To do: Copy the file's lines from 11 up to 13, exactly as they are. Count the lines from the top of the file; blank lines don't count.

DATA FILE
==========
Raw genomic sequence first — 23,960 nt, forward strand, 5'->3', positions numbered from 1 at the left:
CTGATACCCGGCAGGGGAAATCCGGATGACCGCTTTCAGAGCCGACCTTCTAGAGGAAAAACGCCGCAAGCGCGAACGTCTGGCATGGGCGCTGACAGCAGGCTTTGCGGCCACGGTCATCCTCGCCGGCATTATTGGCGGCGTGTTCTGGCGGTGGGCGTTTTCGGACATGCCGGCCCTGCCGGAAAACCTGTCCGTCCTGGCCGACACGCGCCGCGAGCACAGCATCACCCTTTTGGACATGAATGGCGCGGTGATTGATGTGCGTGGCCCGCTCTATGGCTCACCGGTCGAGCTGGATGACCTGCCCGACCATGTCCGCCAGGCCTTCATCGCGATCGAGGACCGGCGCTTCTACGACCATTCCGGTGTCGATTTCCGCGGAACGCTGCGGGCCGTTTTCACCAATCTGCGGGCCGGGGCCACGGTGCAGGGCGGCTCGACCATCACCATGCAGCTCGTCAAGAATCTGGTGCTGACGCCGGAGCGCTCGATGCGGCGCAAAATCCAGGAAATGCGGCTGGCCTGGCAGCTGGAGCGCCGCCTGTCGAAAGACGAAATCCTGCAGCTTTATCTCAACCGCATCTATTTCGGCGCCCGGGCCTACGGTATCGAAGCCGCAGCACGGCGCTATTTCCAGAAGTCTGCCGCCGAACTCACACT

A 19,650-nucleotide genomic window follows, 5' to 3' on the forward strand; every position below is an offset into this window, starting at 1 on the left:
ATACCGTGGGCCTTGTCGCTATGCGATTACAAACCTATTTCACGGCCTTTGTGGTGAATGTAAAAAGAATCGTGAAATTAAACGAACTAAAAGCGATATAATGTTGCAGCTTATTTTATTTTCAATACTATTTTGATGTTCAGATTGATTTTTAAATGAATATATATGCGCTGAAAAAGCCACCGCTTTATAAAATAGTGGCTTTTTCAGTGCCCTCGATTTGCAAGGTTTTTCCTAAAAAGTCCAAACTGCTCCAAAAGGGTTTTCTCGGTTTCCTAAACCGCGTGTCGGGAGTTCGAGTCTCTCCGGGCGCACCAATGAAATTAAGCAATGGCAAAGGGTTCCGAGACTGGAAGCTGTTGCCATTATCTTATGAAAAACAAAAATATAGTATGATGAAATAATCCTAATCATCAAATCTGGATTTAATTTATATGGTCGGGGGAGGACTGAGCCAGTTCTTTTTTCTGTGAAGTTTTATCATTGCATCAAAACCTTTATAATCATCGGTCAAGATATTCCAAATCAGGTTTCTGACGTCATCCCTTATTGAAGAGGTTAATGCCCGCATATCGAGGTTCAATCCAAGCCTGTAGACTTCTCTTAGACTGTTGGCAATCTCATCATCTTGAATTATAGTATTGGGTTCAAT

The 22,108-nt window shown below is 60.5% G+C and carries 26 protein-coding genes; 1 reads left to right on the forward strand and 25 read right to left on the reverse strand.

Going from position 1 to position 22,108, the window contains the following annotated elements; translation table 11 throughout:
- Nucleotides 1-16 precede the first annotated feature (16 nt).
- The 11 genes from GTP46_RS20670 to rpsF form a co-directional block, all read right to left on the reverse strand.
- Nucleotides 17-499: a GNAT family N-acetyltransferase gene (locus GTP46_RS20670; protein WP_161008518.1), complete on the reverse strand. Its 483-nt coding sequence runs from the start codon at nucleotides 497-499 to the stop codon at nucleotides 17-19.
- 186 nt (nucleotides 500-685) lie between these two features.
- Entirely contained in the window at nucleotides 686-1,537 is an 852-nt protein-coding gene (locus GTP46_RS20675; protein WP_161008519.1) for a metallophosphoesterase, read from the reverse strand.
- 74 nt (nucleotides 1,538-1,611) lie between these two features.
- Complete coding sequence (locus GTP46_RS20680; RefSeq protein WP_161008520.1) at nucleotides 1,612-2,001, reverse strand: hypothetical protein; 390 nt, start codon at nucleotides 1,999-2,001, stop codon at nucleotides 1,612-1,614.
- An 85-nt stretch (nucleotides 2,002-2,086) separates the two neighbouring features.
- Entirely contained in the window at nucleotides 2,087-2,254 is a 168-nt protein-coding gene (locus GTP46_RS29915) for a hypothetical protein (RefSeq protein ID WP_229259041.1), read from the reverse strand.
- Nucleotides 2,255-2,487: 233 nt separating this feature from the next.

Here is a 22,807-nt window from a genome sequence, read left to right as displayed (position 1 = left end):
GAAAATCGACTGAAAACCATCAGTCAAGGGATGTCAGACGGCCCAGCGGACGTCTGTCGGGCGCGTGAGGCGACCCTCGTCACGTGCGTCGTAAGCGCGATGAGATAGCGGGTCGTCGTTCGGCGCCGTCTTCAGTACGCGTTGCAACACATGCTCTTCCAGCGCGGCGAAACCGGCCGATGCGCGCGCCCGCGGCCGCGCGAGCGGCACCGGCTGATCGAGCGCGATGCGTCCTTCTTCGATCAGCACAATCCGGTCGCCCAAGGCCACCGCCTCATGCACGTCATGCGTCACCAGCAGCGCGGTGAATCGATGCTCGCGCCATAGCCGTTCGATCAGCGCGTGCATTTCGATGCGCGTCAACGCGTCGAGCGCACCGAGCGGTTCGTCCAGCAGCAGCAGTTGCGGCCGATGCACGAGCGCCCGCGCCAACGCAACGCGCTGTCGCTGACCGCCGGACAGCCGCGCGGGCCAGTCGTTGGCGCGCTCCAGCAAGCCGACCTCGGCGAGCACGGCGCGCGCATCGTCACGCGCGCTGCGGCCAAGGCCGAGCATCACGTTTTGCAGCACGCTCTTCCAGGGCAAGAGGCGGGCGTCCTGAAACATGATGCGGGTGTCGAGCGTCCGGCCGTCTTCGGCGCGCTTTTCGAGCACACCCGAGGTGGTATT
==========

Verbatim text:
- Entirely contained in the window at nucleotides 686-1,537 is an 852-nt protein-coding gene (locus GTP46_RS20675; protein WP_161008519.1) for a metallophosphoesterase, read from the reverse strand.
- 74 nt (nucleotides 1,538-1,611) lie between these two features.
- Complete coding sequence (locus GTP46_RS20680; RefSeq protein WP_161008520.1) at nucleotides 1,612-2,001, reverse strand: hypothetical protein; 390 nt, start codon at nucleotides 1,999-2,001, stop codon at nucleotides 1,612-1,614.